Essential tips and tricks to nurture your garden this July

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Summer garden care: prolonging blooms, managing invasive species and prepping for next year’s display with expert advice from Pete Harcom

Our native dog rose, rosa canina, is a scrambling rose with delicate pink flowers which, if left will produce beautiful rose hips, eaten by a wide range of birds – they stay juicy until late winter

t’s finally time to relax and enjoy the garden – just a few jobs this month to keep things under control.
The first is to regularly deadhead the borders to prolong flowering.
This keeps borders free from unsightly dying petals (especially under rose bushes, which can lead to black spot). It also helps prevent plants from wasting energy creating seed heads which may be unwanted. Having said that, many roses produce attractive hips from flowers left on the bush – our native dog rose (rosa canina, a scrambling rose with delicate pink flowers) has hips in winter which provide a good autumn/winter food source for birds. It’s not to be confused with the bright pink Japanese rose, rosa rugosa, which can become invasive and overpower native species of plants.
Other roses that produce attractive rose hips include rosa helena, rosa nitida and rosa hans.

Stay on top
Left alone, some plants will produce self-seeded offspring all around the garden, and while in most cases this is good for wildlife, it’s worth mentioning that some can be a nuisance in the wrong place. These pest plants would include buddleia Davidii, (butterfly bush) which will spread prolifically if left unchecked, red valerian and alchemilla (Lady’s Mantle) – while very pretty in any garden, it can be a problematic invader as its rhizomes grow and spread underground.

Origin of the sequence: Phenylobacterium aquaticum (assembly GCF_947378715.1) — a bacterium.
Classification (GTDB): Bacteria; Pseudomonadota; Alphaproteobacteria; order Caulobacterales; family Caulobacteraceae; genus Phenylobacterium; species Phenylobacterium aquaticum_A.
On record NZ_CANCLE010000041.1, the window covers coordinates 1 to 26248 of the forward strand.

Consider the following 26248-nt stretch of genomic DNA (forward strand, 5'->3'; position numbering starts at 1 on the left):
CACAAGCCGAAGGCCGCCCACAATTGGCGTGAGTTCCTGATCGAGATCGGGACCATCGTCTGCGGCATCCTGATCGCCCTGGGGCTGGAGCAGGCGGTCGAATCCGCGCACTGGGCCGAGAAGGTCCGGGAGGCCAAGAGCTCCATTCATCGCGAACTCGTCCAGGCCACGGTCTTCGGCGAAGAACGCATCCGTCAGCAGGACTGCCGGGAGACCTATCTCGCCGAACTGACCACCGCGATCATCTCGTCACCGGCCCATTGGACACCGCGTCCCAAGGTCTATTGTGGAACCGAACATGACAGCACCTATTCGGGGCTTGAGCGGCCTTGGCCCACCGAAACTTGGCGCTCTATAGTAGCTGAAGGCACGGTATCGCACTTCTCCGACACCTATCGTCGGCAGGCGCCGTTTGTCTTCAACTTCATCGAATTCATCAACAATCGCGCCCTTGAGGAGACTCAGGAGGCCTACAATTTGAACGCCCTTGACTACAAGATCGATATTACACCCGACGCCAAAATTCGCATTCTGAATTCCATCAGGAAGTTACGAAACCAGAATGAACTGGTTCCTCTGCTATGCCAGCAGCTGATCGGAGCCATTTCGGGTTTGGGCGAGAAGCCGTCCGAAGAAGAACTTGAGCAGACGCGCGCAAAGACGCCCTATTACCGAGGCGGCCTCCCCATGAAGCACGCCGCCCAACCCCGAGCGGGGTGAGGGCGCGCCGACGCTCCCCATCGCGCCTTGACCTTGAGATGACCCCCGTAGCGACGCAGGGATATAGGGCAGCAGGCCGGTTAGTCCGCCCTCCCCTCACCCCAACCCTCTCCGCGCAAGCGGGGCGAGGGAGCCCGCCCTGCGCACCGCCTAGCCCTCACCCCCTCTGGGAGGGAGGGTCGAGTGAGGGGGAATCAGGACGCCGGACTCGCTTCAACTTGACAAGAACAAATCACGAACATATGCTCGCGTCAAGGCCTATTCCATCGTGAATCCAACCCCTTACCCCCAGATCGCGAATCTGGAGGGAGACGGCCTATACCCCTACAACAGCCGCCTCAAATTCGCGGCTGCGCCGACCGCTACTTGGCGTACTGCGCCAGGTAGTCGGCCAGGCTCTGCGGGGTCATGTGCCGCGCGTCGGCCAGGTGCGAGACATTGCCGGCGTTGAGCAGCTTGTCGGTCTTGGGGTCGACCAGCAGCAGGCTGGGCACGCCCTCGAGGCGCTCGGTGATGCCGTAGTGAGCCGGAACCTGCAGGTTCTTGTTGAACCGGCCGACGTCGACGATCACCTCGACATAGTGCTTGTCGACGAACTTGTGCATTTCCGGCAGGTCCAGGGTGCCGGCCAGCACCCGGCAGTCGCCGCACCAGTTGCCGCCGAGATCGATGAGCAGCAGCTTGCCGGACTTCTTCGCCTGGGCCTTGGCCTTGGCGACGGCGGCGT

Buddleia flower on new season’s growth, so I cut the plant back hard in early spring (late March) and then let it grow back: it will flower well and attract many butterflies. It is clearly a favoured nectar source. I then cut off the spent flowers before they set seed, which keeps the plant under control.
Be sure to use liquid feed on all hanging baskets and potted plants, encouraging new growth through the rest of summer. Feeding will also help revive tired displays.

A little forward planning
Divide any clumps of bearded iris this month for an even better display next year, and take cuttings of patio and container plants ready for next summer.
July’s a good time to sow biennials such as foxgloves, sweet William, wallflowers, honesty and forget-me-nots, ready to plant out in autumn for a stunning display next spring. Sow into large seed trays or a dedicated seed bed, then separate seedlings when large enough to handle.
Avoid pruning those straggling hedges until the end of August at the earliest. The main breeding time for garden birds is between March and August, so leaving the hedges gives them time to rear their young in peace.

Sponsored by Thorngrove Garden Centre

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